2109 posts • joined 8 Jul 2009
The Vatican confessional.
Re: Coming home
That's what Swindon wants you to think.
Re: Where there's a blame there's a claim
And while you're at it, pay for your own education, you annoying little sprogs, and stop being a burden on the taxpayer. Pay for your own damn vaccinations as well. And I don't see why I, the great British taxpayer, should have to shell out on Social Services to stop your fag-junky parents from beating the crap out of you and starving you to death, or for the police to arrest you or for the courts to try you, and definitely not forty-three grand a year to keep your lardy arse in prison for twenty years. God, look at what this country has come to...
In other words, fuck off AC, you ignorant twat.
Then pay through the nose for it.
something to look forward to <crying face>
Children or childcare?
Nah, kids are fine. Anyway, legally speaking you only have to look after them until they leave home -- and then they're the responsibility of Social Services.
Re: Ms Hillier may have been right yesterday ...
"... you’ll develop the insight and networks needed for the UK to successfully leave the European Union ..."
What typical insight and networks will they need? Skimming the Daily Heil and stamping their foot?
Strange you should mention that. The HMRC's Psalmodical Imbibition Transformation Project has been underway for several years and reportedly is making good progress.
I'd planned to offshore all my finances to Lichtenstein until I realised that I didn't know how to spell it.
"We can not rule out completely the ET hypothesis for the FRBs in general."
Surely a civilisation capable of generating such massive amounts of power could find better things to do with its time.
Maybe the ET hypothesis can't be ruled out completely (in the sense that absence of evidence isn't evidence of absence), but the odds against it being correct here are, well, astronomical.
Re: If anyone had a doubt we live in a weirdo world...
simply go shop for groceries.
Good idea. I'm out of bread. I knew I'd find an answer if I read enough comments here today.
Re: "a very respectful way"
Smuggled out in Pamela Anderson's cleavage?
Alright, alright. Calm down. Don't tell me you weren't thinking of it too.
Re: Problem solved
Particularly when chasing a bloke from Luton who's just smuggled in a van load of cheap fags from Bulgaria.
And once the AI has identified the contraband, it activates the nearby T-200 to gently detain this enemy of the people.
Re: Put a lot of effort into something that'll never see the light of day ?
You missed a third thing:
No-one who knows what they're doing should on any account be allowed to talk to the actual users. Skilled intermediaries will be employed to fuck up this part of the project.
Re: El Reg is more influential than you would think
But these people aren't interested in public service, just the concentration of influence and power in the right hands.
Re: "Your connection is not private."
And a https connection will be confirmed by a BLUE padlock in the address bar, just like what we used to have before we joined the internet and had to have OUR rules dictated to us by FOREIGNERS.
We can't have our electricity running through those foreign blue, brown and green and yellow wires either. Red and black was good enough for my dad and it's good enough for me. We must make a stand and take back control of the wires by seizing the opportunity in both hands. Who is with me? Vive la resistance!
Re: But how do they spread fires?
I, for one, welcome our new Black Kite overlords.
Re: Welfare over warfare
The Great Depression, WW2, the 70s oil crisis, the winter of discontent, the dotcom bubble, the 2008 financial crisis. these are issues that the conservatives faced comming into power, the previous labour government caused many of them.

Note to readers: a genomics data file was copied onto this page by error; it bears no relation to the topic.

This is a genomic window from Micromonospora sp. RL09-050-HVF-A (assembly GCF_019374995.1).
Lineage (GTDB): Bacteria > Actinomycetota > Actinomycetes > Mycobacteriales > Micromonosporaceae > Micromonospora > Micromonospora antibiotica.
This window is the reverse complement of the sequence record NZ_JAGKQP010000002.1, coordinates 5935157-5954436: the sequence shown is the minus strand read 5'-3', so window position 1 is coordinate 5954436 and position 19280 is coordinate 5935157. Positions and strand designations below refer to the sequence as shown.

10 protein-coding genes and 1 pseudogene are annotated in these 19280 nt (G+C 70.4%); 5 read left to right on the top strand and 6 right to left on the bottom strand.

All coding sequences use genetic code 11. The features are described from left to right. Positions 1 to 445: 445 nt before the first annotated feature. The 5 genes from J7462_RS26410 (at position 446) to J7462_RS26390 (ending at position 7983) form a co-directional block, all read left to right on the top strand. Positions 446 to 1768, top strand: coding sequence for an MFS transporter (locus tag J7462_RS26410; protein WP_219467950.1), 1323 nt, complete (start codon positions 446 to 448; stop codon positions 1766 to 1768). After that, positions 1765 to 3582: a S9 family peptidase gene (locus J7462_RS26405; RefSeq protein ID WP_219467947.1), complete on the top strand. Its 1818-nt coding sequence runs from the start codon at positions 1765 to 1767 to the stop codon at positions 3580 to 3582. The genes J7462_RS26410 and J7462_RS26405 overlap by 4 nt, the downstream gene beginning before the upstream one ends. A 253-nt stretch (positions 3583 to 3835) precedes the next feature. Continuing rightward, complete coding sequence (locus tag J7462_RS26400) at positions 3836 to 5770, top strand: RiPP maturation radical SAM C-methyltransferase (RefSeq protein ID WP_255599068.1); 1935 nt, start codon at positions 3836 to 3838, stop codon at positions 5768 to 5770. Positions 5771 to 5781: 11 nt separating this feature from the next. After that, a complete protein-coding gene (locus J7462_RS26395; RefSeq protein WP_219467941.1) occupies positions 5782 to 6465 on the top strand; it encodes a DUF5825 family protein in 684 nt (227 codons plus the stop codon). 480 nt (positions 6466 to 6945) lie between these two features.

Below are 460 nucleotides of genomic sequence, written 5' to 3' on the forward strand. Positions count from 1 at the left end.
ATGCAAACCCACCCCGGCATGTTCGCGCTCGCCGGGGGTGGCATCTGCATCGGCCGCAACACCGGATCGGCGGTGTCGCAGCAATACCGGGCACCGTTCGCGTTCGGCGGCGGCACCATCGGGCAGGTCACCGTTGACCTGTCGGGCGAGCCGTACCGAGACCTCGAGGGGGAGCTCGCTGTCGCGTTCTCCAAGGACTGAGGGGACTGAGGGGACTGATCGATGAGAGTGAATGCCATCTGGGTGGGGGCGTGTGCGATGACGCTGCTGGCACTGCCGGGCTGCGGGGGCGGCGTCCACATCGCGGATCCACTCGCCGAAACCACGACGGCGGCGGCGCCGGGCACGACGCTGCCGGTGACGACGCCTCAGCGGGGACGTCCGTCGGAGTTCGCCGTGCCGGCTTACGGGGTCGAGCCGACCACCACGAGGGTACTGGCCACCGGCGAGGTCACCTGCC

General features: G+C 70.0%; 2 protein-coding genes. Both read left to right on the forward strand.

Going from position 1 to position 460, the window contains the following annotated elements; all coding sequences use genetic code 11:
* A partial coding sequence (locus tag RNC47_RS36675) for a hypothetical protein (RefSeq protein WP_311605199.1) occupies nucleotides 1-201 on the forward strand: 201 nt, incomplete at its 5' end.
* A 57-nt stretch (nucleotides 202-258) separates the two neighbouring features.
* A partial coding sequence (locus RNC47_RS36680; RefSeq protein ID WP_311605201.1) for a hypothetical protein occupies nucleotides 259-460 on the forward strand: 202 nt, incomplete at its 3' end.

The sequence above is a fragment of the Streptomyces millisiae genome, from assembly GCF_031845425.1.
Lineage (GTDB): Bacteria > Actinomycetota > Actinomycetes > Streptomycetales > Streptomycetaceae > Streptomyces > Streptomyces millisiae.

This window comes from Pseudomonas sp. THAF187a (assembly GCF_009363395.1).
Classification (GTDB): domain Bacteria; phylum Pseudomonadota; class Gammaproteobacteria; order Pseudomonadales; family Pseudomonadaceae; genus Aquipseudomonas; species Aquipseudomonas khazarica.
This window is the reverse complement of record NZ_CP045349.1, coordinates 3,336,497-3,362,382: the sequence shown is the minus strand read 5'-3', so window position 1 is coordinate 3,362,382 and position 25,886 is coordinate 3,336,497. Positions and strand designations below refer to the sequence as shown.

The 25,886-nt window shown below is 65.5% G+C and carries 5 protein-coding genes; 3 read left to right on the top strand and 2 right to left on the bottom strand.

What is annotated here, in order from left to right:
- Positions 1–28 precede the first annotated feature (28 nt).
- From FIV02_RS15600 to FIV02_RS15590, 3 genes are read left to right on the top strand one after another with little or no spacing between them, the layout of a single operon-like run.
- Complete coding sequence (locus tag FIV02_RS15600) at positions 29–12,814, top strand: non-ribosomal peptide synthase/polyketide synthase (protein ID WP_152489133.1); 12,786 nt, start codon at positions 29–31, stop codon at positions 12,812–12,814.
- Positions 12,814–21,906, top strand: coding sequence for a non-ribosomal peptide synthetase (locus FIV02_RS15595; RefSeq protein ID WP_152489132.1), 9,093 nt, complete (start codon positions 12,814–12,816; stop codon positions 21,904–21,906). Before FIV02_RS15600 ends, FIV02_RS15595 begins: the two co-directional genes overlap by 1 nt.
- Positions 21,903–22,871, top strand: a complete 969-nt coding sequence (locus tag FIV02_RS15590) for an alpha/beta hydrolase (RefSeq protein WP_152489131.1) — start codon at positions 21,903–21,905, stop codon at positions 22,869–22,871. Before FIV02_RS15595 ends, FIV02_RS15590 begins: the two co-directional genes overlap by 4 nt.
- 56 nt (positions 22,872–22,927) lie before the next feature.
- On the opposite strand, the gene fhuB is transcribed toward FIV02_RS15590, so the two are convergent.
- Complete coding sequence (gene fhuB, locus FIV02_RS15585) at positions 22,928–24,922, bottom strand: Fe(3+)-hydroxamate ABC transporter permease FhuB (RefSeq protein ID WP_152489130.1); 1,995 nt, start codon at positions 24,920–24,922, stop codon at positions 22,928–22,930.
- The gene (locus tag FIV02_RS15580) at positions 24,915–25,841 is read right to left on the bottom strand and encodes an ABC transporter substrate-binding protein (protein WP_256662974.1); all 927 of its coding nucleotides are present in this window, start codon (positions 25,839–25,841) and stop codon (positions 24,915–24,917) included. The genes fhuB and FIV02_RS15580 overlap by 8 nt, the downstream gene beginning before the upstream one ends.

Many of them? Just one of them. Read a fucking history book - five of your examples had global causes! Only the winter of discontent was caused by a Labour government policy, and strangely enough pay restraint was a policy which the Conservatives supported.
Re: There's something I don't get
and is too small to be a proper occupying force after it's utterly destroyed the opposition.
Is there really such a thing as a proper occupying force anymore? Look how many troops the US put into Afghanistan and Iraq -- that all went swimmingly. I doubt even the Chinese military could spare enough soldiers to rotate through such a mission and be effective.
Re: Every day
Naturally a Democrat politician is exempt from such trickery, no matter how culpable.
On the contrary, Democrats are also fair game. They're far too right-wing for me to give them a get-out-of-jail-free card*.
* Something your beloved Chump-in-Chief will likely be needing soon.
Re: Went looking for a suitable quote...
That Leeds to the dark side
Bloody hell. It's been almost fifty years yet people are still having a go at Don Revie.
*walks off muttering about those fookin Chelsea fans*
The Internet is teeming with pictures of what you can do with these things. Or so I'm told.
Re: Checks and balances are required
I used to have a WORM wife. Once she'd got an idea in her head you'd never hear the end of it.
...I was beginning to think no one was stupid enough to trot this one out anymore.
It's even been a while since a politician said it. Maybe as much as a week or two, at least.
Fame at last!
Yesterday he had the chance to entertain the House of Lords EU Home Affairs Sub-Committee
And who amongst us would not relish such a heaven-sent opportunity?
I must have the latest model, since mine contains eight (arguably nine) sensors to evaluate external conditions and many, many more to measure internal inputs.
This apocryphal story has been doing the rounds since long before The IT Crowd, just like the CD tray/coffee cup holder one. Having met users, I don't doubt it was inspired by real incidents.
Brings back bad memories
"He had resized his Eudora window down to the point where it could not show the full message and did not know how what horizontal scrollbars are for," Andre told us.
Lots of people in the early 90s had computers plonked on their desks and were never shown or never managed to work out how to use the GUI properly. It was even worse when their company was too tight to provide proper training for particular software packages.